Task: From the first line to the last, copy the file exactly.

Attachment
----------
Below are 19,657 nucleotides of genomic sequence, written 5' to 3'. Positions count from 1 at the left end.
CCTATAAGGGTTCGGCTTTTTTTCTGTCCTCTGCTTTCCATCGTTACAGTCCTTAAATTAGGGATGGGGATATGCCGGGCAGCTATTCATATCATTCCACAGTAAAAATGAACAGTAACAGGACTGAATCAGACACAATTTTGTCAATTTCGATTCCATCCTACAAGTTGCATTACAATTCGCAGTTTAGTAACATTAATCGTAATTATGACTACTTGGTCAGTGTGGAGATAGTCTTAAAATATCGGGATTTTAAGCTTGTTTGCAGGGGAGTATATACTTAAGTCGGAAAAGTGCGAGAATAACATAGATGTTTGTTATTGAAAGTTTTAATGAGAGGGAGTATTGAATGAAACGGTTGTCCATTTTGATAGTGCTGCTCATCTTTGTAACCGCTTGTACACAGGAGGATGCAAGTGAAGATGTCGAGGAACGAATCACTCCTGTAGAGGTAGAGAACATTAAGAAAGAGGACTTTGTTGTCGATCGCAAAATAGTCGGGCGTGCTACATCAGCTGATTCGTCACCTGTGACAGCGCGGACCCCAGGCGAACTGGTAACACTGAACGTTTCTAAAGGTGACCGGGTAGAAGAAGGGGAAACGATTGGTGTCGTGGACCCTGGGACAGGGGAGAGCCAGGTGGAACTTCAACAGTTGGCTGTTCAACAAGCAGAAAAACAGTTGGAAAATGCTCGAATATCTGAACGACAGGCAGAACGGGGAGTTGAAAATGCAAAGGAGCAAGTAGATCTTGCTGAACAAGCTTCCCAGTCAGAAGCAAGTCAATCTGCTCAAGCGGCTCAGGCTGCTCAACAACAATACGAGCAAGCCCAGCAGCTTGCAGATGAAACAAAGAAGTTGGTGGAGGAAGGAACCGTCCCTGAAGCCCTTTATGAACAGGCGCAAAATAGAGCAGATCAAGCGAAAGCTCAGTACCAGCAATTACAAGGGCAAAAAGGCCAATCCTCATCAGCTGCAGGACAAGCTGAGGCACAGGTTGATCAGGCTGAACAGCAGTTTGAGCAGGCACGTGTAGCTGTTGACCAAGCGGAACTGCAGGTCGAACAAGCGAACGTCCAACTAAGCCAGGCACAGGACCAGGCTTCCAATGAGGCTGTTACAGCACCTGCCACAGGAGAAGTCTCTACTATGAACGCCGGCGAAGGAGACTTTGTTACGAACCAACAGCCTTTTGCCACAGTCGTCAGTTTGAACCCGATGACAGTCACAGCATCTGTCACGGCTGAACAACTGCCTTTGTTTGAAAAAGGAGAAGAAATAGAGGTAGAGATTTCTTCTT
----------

Below are 19,657 nucleotides of genomic sequence, written 5' to 3'. Positions count from 1 at the left end.
CCTATAAGGGTTCGGCTTTTTTTCTGTCCTCTGCTTTCCATCGTTACAGTCCTTAAATTAGGGATGGGGATATGCCGGGCAGCTATTCATATCATTCCACAGTAAAAATGAACAGTAACAGGACTGAATCAGACACAATTTTGTCAATTTCGATTCCATCCTACAAGTTGCATTACAATTCGCAGTTTAGTAACATTAATCGTAATTATGACTACTTGGTCAGTGTGGAGATAGTCTTAAAATATCGGGATTTTAAGCTTGTTTGCAGGGGAGTATATACTTAAGTCGGAAAAGTGCGAGAATAACATAGATGTTTGTTATTGAAAGTTTTAATGAGAGGGAGTATTGAATGAAACGGTTGTCCATTTTGATAGTGCTGCTCATCTTTGTAACCGCTTGTACACAGGAGGATGCAAGTGAAGATGTCGAGGAACGAATCACTCCTGTAGAGGTAGAGAACATTAAGAAAGAGGACTTTGTTGTCGATCGCAAAATAGTCGGGCGTGCTACATCAGCTGATTCGTCACCTGTGACAGCGCGGACCCCAGGCGAACTGGTAACACTGAACGTTTCTAAAGGTGACCGGGTAGAAGAAGGGGAAACGATTGGTGTCGTGGACCCTGGGACAGGGGAGAGCCAGGTGGAACTTCAACAGTTGGCTGTTCAACAAGCAGAAAAACAGTTGGAAAATGCTCGAATATCTGAACGACAGGCAGAACGGGGAGTTGAAAATGCAAAGGAGCAAGTAGATCTTGCTGAACAAGCTTCCCAGTCAGAAGCAAGTCAATCTGCTCAAGCGGCTCAGGCTGCTCAACAACAATACGAGCAAGCCCAGCAGCTTGCAGATGAAACAAAGAAGTTGGTGGAGGAAGGAACCGTCCCTGAAGCCCTTTATGAACAGGCGCAAAATAGAGCAGATCAAGCGAAAGCTCAGTACCAGCAATTACAAGGGCAAAAAGGCCAATCCTCATCAGCTGCAGGACAAGCTGAGGCACAGGTTGATCAGGCTGAACAGCAGTTTGAGCAGGCACGTGTAGCTGTTGACCAAGCGGAACTGCAGGTCGAACAAGCGAACGTCCAACTAAGCCAGGCACAGGACCAGGCTTCCAATGAGGCTGTTACAGCACCTGCCACAGGAGAAGTCTCTACTATGAACGCCGGCGAAGGAGACTTTGTTACGAACCAACAGCCTTTTGCCACAGTCGTCAGTTTGAACCCGATGACAGTCACAGCATCTGTCACGGCTGAACAACTGCCTTTGTTTGAAAAAGGAGAAGAAATAGAGGTAGAGATTTCTTCTT